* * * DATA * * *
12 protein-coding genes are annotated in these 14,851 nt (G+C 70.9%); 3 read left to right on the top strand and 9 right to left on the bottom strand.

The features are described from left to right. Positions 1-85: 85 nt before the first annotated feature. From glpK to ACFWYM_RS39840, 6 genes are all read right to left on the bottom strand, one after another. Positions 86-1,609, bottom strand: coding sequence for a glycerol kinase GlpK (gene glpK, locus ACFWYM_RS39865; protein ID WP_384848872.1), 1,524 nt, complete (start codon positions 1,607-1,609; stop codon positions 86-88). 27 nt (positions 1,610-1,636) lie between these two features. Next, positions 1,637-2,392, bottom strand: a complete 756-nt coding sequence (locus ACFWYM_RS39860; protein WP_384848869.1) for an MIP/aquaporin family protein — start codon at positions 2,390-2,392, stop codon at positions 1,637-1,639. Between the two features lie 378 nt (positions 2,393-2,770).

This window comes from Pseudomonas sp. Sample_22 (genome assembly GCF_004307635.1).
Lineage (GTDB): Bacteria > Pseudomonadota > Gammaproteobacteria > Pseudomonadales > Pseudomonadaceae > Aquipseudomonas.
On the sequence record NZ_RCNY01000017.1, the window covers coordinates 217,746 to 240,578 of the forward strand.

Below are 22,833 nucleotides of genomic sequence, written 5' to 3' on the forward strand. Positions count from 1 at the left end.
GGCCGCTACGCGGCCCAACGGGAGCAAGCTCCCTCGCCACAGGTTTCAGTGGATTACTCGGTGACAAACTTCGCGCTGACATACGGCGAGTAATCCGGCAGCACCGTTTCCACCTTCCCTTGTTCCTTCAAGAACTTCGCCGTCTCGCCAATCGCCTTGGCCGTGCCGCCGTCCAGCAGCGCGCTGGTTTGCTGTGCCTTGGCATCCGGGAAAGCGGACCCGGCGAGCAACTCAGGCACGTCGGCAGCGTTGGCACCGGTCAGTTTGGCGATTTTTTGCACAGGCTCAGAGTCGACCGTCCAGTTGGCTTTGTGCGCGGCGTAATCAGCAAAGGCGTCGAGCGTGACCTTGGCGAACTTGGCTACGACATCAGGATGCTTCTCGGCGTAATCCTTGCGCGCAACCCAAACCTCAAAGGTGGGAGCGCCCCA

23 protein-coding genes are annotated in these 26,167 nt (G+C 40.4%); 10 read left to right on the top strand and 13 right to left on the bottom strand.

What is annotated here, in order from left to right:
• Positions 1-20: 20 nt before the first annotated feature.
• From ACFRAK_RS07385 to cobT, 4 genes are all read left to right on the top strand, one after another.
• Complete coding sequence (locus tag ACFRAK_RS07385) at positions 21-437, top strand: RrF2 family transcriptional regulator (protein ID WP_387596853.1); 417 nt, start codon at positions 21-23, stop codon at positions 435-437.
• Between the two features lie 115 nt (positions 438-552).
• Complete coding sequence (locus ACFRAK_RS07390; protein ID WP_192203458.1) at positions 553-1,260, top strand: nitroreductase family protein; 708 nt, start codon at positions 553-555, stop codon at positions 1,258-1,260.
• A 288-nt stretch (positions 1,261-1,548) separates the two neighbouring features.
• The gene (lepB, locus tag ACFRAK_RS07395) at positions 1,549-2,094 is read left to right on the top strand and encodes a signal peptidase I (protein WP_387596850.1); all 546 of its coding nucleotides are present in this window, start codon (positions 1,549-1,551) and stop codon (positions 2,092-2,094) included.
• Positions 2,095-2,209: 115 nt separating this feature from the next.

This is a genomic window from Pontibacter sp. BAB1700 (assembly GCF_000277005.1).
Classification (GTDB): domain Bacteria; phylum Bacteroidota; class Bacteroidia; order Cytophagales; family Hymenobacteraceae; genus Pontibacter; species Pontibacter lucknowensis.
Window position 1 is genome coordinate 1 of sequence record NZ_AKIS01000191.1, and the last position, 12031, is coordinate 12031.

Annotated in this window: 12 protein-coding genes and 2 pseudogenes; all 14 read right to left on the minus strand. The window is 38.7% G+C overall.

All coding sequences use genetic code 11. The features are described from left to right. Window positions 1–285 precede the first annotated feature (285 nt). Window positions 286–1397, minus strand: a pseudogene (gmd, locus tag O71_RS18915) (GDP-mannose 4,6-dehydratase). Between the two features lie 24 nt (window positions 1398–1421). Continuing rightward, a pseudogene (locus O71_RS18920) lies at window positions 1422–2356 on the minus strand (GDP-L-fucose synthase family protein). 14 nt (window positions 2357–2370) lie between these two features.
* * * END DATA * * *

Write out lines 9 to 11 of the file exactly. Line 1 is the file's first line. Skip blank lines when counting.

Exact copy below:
What is annotated here, in order from left to right:
• Positions 1-20: 20 nt before the first annotated feature.
• From ACFRAK_RS07385 to cobT, 4 genes are all read left to right on the top strand, one after another.